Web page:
21 July 2011 - La Paz/Vienna, (UNODC) - Yury Fedotov, Executive Director of the United Nations Office on Drugs and Crime (UNODC) highlighted today in Vienna the role of Bolivia at the international level in the fight against corruption. The United Nations Convention against Corruption is the first global anti-corruption treaty. Although it boasts 154 States Parties, not all countries have the capacity to implement its provisions to the same degree. However, the Plurinational State of Bolivia provides an example of a country that has been undertaking vigorous efforts to adapt its laws and institutions to the Convention's standards.
Bolivia ratified the Convention in 2005 and volunteered to undergo a review of its application of the Convention in a pilot project in 2009. Colombia and the Netherlands, as reviewing States, noted in their final report "the deep concern of Bolivian authorities about the frequency with which investigators, prosecutors and judges working on corruption cases had been subject to threats and violence." They recommended that Bolivia adopt specific legislation and enhance security for the protection of those officials.
One of the key commitments that States Parties have undertaken is the protection of witnesses and whistle-blowers, as well as the criminalization of acts of physical force, threat and intimidation, and interference in the exercise of official duties by justice or law enforcement officials in relation to corruption offences. The international community has in the Convention agreed on the legal framework to deal with the risk and insecurity suffered by those who fight corruption in many States Parties.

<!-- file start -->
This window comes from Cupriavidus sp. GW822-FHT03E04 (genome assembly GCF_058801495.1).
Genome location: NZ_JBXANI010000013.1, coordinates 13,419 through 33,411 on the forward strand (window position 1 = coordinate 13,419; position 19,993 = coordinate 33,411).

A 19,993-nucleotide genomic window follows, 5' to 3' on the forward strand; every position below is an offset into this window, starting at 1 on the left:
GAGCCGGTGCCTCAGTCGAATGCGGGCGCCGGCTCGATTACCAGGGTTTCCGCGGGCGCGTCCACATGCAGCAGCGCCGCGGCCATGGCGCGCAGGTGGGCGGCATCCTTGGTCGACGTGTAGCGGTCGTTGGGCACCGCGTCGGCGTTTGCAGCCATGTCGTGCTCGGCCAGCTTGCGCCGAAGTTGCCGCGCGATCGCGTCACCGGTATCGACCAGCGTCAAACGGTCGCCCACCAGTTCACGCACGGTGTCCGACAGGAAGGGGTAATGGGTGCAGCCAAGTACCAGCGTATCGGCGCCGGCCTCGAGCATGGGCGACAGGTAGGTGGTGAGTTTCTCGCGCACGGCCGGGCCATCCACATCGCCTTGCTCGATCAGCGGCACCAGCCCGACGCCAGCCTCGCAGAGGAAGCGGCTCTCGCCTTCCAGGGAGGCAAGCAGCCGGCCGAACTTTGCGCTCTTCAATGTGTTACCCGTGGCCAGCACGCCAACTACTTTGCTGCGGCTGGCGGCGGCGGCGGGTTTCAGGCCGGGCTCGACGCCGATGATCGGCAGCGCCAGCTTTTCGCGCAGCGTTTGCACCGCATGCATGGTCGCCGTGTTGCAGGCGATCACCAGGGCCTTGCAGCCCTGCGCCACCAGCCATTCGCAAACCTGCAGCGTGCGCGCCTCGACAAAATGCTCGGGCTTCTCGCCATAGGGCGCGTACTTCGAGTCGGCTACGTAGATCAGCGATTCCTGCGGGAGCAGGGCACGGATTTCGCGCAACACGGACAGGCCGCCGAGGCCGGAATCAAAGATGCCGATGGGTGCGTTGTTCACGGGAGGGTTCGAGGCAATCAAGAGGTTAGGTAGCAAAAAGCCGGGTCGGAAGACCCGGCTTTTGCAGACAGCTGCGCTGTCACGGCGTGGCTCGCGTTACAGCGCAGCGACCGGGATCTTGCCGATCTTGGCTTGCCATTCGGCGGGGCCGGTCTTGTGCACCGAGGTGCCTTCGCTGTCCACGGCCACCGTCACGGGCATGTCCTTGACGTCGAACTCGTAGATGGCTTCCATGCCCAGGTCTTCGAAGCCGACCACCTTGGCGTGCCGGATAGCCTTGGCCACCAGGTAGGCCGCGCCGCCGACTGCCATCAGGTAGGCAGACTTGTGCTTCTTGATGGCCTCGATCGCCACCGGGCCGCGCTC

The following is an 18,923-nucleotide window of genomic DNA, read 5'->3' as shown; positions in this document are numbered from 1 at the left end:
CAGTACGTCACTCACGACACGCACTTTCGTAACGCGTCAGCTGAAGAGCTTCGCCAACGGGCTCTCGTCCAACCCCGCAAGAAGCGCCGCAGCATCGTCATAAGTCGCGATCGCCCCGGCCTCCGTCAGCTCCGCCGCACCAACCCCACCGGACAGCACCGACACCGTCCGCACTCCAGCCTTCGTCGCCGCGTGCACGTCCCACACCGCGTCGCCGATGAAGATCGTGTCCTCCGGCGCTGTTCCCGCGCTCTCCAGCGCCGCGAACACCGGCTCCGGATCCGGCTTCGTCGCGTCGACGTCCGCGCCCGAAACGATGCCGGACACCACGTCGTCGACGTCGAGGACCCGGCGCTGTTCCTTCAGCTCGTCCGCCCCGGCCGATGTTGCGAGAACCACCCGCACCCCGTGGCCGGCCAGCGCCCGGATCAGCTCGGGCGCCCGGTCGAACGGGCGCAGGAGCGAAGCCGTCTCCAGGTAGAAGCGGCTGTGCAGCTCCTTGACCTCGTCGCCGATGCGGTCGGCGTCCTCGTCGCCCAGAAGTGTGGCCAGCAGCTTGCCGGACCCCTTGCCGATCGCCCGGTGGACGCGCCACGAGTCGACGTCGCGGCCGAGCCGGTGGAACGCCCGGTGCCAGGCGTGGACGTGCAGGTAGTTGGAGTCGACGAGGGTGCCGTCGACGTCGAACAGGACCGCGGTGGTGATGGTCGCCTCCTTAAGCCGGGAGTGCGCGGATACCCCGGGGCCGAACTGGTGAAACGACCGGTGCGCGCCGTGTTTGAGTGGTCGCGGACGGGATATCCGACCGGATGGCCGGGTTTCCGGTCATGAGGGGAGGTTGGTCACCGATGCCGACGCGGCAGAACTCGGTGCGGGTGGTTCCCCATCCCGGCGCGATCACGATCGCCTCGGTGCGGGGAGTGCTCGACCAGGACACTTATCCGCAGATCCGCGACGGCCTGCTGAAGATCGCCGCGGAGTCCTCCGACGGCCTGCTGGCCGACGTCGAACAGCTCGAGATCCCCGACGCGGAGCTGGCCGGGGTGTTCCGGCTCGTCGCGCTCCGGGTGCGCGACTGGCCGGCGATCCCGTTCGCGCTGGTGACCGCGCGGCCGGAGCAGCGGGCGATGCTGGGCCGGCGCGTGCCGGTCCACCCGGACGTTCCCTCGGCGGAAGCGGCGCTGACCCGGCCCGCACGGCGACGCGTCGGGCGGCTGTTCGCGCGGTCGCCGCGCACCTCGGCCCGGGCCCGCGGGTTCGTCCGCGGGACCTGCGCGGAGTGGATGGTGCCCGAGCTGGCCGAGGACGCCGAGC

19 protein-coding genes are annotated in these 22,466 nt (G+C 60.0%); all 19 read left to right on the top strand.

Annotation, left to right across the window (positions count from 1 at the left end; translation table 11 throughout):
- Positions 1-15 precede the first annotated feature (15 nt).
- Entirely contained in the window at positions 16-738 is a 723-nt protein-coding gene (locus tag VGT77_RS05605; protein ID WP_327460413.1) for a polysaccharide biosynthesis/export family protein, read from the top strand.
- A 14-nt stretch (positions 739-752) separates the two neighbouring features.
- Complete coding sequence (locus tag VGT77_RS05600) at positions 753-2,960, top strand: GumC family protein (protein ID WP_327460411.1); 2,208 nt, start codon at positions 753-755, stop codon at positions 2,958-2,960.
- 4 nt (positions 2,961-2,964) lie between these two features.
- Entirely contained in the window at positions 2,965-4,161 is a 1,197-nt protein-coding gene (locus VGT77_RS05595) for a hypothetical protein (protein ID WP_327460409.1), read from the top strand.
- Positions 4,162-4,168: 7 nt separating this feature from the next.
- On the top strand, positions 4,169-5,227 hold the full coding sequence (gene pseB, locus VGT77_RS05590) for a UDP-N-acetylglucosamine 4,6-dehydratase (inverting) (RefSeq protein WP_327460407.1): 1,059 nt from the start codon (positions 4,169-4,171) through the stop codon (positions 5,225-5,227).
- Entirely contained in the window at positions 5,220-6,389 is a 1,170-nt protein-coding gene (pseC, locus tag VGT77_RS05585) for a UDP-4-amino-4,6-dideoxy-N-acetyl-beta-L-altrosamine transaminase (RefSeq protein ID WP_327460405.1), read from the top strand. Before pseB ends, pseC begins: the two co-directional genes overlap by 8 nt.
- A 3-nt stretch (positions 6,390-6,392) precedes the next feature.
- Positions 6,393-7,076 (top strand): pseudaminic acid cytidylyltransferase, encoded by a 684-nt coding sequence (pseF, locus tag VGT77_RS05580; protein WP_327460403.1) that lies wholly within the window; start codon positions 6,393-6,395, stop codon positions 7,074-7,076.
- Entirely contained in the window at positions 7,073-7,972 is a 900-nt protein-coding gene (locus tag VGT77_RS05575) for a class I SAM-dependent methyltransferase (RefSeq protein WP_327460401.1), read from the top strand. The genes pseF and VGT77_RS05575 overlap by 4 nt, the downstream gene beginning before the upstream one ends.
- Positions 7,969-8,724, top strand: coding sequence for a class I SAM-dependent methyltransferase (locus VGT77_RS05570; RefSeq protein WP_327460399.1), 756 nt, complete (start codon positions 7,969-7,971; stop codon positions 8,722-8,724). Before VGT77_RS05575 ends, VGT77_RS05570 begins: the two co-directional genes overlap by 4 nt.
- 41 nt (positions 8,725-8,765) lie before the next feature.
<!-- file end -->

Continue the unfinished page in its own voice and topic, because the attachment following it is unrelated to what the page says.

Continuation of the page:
UNODC supports the Government of Bolivia in strengthening its legal framework for the implementation of the Convention. The Office works with the Ministry for Institutional Transparency and Fight against Corruption, headed by Minister Nardi Suxo, to adapt the legislation and policies on witness protection to international standards. UNODC also provides assistance for the development of laws, such as the transparency law.The UNODC Country Programme (2010-2015) plans activities for capacity-building, strengthening of institutions and the development of procedures for asset recovery. UNODC has recently trained personnel from the Ministry for Institutional Transparency and Fight against Corruption. Bolivia has also expressed its interest in establishing a sub-regional study and training center on transparency and fight against corruption.
C Robert Brockmann
National Information Officer
United Nations Information Centre: Bolivia
T: (591 2) 2624 511